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Title: Good fayre or fowl play? : the role and impact of biosecurity in the control of Campylobacter in commercial broiler production
Author: Royden, A. L.
ISNI:       0000 0004 7970 3795
Awarding Body: University of Liverpool
Current Institution: University of Liverpool
Date of Award: 2018
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Campylobacter is the leading cause of human bacterial gastroenteritis worldwide and is estimated to affect ~600,000 people per annum in the UK alone. Poultry meat products account for >70% of cases of campylobacteriosis and the reduction of Campylobacter contamination of chicken meat has become a food safety priority. Campylobacter spp. are ubiquitous in the poultry farm environment and therefore biosecurity interventions are the main stay for prevention of broiler flock colonisation. This project aimed to investigate the role and impact of biosecurity in the control of Campylobacter in previously unexplored and neglected areas of commercial broiler production. A qualitative study of broiler farmers' attitudes and perceptions to biosecurity was used to identify incentives and barriers for maintaining biosecurity protocols. Twenty-eight broiler farm owners, managers and workers on 16 broiler farms were interviewed; revealing a high level of understanding of farm responsibility in Campylobacter reduction. Participants' self-reported awareness and implementation of biosecurity has improved since the focus on Campylobacter control in commercial broilers has arisen. More must be done to communicate the evidence-base supporting biosecurity interventions and current scientific research on Campylobacter. Biosecurity compliance may be improved by establishing effective channels of communication with farmers and involving all players within the industry in the design of biosecurity interventions. Longitudinal sampling of the internal and external broiler house environment investigated risk factors for Campylobacter colonisation of broiler flocks; increasing mean flock age at slaughter, partial flock depopulation (thinning) and Campylobacter-positive external broiler house samples were identified as risk factors for colonisation and an increasing number of broiler houses and timing of sampling were protective. Finally, a retail survey of Campylobacter contamination of UK-produced, intensively reared Halal chicken meat was conducted. Previous surveys have not investigated broiler meat produced for different consumer demographics. The Campylobacter spp. prevalence was 65.4% (95% CI: 60.8-70.1%) in chicken neck skin samples and the highest level of contamination (>1000 cfu/g) was found in 13.8% (95% CI: 10.5-17.2%) of samples. A high prevalence of resistance was observed to the fluoroquinolone ciprofloxacin (42.0%; 95% CI: 37.3-46.8%) and 38.5% of samples contained at least one multi-drug resistant Campylobacter isolate. This study demonstrated that Halal chicken has a higher prevalence of Campylobacter than non-Halal chicken (65.4% versus 54%; p < 0.001). Chickens produced for the Halal market undergo multiple thinning events, which may increase the risk of Campylobacter colonisation. Large birds had a statistically significantly higher number of samples with >1000 cfu/g (p < 0.001), indicating that older birds, which may have been subjected to more biosecurity breaches, are more likely to be Campylobacter-positive. Correct implementation of biosecurity interventions is the best defence against Campylobacter colonisation of broiler flocks. Industry targets to reduce Campylobacter have had a noticeable, positive knock-on effect on the implementation of biosecurity within the broiler industry. There has been little evidence of 'fowl play' in the implementation of biosecurity on broiler farms. However, there is room for improvement in the application of biosecurity measures in all corners of commercial broiler production. Parts of the UK broiler industry are lagging behind and this increased public health risk to affected consumer demographics, such as the Halal market, must be reduced. This will ensure a further reduction in the public health risk of campylobacteriosis and the continued production of 'good fayre'.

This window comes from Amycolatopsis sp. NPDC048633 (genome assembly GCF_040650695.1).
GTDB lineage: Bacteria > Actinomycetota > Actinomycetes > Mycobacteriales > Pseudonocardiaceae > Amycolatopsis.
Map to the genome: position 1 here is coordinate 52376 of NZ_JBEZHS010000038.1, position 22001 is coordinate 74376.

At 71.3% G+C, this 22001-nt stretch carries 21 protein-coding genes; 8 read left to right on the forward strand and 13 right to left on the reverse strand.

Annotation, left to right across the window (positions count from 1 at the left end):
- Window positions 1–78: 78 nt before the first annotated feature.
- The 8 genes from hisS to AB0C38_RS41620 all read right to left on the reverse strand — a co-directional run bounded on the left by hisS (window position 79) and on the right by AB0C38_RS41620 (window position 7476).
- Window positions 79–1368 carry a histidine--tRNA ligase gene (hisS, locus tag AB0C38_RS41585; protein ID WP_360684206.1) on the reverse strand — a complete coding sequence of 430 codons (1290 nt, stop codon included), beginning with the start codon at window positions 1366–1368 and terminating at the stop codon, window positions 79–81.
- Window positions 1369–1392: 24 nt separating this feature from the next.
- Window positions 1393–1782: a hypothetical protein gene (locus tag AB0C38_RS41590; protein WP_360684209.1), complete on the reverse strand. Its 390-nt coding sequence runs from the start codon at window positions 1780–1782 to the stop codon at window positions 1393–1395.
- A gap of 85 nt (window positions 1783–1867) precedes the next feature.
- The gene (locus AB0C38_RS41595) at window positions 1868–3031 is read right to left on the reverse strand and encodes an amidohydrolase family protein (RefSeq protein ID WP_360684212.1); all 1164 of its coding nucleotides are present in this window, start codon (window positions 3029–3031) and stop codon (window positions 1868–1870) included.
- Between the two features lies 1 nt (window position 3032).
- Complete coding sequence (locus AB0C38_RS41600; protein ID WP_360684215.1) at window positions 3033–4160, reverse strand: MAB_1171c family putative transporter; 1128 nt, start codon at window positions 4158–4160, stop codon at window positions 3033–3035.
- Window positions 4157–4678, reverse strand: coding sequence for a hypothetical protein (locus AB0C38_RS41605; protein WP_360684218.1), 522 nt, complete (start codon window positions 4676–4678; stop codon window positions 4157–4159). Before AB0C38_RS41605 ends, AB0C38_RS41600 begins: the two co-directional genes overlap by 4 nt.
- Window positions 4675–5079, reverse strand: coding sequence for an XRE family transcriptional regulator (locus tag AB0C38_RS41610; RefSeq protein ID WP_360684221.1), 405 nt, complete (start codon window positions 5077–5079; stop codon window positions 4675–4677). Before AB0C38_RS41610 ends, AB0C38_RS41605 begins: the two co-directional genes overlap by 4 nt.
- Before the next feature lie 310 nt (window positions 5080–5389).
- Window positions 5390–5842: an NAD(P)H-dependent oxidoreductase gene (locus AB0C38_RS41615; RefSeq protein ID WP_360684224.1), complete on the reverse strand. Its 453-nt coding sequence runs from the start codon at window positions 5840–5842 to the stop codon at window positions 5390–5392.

Supervisor: Williams, Nicola ; Christley, Rob ; Rushton, Steven Sponsor: Not available
Qualification Name: Thesis (Ph.D.) Qualification Level: Doctoral